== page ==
The Town Of New Paltz Renews Overdue Cable Contract

After a seven-year dispute between the Town of New Paltz and Time Warner Cable, the company has agreed to return the unused line-extension funds once a new 10-year contract is approved by the State Public Service Commission.

The Town Public Access Advisory Committee and Time Warner Cable created a written agreement in December 2011 under then Town Supervisor Toni Hokanson that said the money would be returned to the town in a fund for educational public access, but the company went back on their word, Committee Chair Don Kerr said.

A year later, David Lent, a member of the Public Access Advisory Committee said the committee and current Town Supervisor Susan Zimet informed Time Warner that they would seek legal action against the company.

“In 2012, Susan Zimet and I turned up the heat,” Kerr said. “Zimet phoned the State Attorney General’s office and went over the head of our contact at Time Warner Cable.”

Lent, who served as town supervisor in 1995 when the original 10-year contract was first initialized, said during the last year, numerous issues the town had with the contract, such as franchise fees and language of the contract, had been resolved.      However when Time Warner decided they would only return the unused line-extension funds if they had control over its use the Public Access Advisory Committee and Town Board ceased the then six-year overdue contract renewal.

“The committee and Town Board at the time said, ‘No way’,” Lent said. “‘We aren’t going to let you sit on the money and tell the town how to spend it.’”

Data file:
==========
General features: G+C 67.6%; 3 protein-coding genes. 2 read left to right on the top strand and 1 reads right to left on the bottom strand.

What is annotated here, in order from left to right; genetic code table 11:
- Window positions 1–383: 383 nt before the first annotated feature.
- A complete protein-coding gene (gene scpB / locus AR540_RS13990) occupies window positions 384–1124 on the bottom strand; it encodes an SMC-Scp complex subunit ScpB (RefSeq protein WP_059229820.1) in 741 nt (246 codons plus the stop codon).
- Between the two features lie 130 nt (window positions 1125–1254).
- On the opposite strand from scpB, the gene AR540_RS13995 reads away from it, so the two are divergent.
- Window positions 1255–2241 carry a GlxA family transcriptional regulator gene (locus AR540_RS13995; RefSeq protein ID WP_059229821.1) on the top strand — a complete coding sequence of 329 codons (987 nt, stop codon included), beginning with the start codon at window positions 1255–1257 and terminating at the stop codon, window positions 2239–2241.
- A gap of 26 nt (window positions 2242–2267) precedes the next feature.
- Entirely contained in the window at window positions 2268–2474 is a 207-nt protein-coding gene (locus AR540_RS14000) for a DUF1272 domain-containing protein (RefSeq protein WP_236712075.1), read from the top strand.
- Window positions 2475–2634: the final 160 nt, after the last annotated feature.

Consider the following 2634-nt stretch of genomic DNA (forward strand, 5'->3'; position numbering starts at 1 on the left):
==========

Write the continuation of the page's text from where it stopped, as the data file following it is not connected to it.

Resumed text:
Lent said Zimet received a letter two weeks ago from Time Warner’s attorney stating that the company wanted to settle the disagreement, return the money and set up a new 10-year contract.

“The Town Board will move ahead and sign the contract,” he said. “We still have to identify a third contract and channel.”

Kerr said the Town has proposed to set aside $22,000 of the $208,000 for public access equipment, and the rest will go into the general fund Zimet and the Town Council will decide how to use.

Under the old franchise agreement, however, Time Warner Cable would provide the town and village with $30,000 worth of equipment to support public access, but that money would be charged back to Time Warner Cable customers in the bills over time, Kerr said. The Town has agreed to take any equipment money from the $250,000, he said.

Although Kerr is excited this issue has been put behind the town and they can begin a new contract with the company, he said it was ultimately all about a large corporation trying to avoid “a large payout negotiated by their predecessors.”

Zimet is expected to sign the contract within the next few weeks after it is reviewed and approved by the state, Lent said.

“We believe everything is settled, but [it isn’t confirmed] until you read the documents, get a signature on it…it takes some time,” he said.